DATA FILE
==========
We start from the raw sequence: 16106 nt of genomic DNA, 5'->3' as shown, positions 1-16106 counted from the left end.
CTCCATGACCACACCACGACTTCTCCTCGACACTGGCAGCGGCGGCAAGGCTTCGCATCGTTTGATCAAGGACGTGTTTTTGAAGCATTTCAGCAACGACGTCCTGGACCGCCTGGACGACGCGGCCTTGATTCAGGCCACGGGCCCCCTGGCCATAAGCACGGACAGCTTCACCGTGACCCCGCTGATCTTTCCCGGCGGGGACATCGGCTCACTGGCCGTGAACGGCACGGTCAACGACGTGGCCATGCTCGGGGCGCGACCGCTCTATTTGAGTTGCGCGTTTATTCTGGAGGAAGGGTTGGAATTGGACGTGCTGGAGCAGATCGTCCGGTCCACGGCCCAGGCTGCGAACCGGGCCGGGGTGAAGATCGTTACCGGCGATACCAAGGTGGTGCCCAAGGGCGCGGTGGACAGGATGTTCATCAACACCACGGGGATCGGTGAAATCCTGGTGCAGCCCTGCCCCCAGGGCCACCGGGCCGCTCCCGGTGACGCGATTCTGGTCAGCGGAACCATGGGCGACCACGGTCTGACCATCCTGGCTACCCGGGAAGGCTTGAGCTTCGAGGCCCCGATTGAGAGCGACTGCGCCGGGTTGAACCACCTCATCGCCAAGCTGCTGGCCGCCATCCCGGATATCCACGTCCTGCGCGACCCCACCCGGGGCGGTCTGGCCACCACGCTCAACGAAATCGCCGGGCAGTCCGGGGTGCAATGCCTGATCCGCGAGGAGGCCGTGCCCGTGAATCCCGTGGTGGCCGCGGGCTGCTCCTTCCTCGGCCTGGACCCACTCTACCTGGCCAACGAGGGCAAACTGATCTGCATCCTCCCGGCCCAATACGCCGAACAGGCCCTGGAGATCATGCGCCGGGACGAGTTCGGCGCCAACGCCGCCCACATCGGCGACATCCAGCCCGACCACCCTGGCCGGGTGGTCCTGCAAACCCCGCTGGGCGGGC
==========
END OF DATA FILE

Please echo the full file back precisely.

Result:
We start from the raw sequence: 16106 nt of genomic DNA, 5'->3' as shown, positions 1-16106 counted from the left end.
CTCCATGACCACACCACGACTTCTCCTCGACACTGGCAGCGGCGGCAAGGCTTCGCATCGTTTGATCAAGGACGTGTTTTTGAAGCATTTCAGCAACGACGTCCTGGACCGCCTGGACGACGCGGCCTTGATTCAGGCCACGGGCCCCCTGGCCATAAGCACGGACAGCTTCACCGTGACCCCGCTGATCTTTCCCGGCGGGGACATCGGCTCACTGGCCGTGAACGGCACGGTCAACGACGTGGCCATGCTCGGGGCGCGACCGCTCTATTTGAGTTGCGCGTTTATTCTGGAGGAAGGGTTGGAATTGGACGTGCTGGAGCAGATCGTCCGGTCCACGGCCCAGGCTGCGAACCGGGCCGGGGTGAAGATCGTTACCGGCGATACCAAGGTGGTGCCCAAGGGCGCGGTGGACAGGATGTTCATCAACACCACGGGGATCGGTGAAATCCTGGTGCAGCCCTGCCCCCAGGGCCACCGGGCCGCTCCCGGTGACGCGATTCTGGTCAGCGGAACCATGGGCGACCACGGTCTGACCATCCTGGCTACCCGGGAAGGCTTGAGCTTCGAGGCCCCGATTGAGAGCGACTGCGCCGGGTTGAACCACCTCATCGCCAAGCTGCTGGCCGCCATCCCGGATATCCACGTCCTGCGCGACCCCACCCGGGGCGGTCTGGCCACCACGCTCAACGAAATCGCCGGGCAGTCCGGGGTGCAATGCCTGATCCGCGAGGAGGCCGTGCCCGTGAATCCCGTGGTGGCCGCGGGCTGCTCCTTCCTCGGCCTGGACCCACTCTACCTGGCCAACGAGGGCAAACTGATCTGCATCCTCCCGGCCCAATACGCCGAACAGGCCCTGGAGATCATGCGCCGGGACGAGTTCGGCGCCAACGCCGCCCACATCGGCGACATCCAGCCCGACCACCCTGGCCGGGTGGTCCTGCAAACCCCGCTGGGCGGGC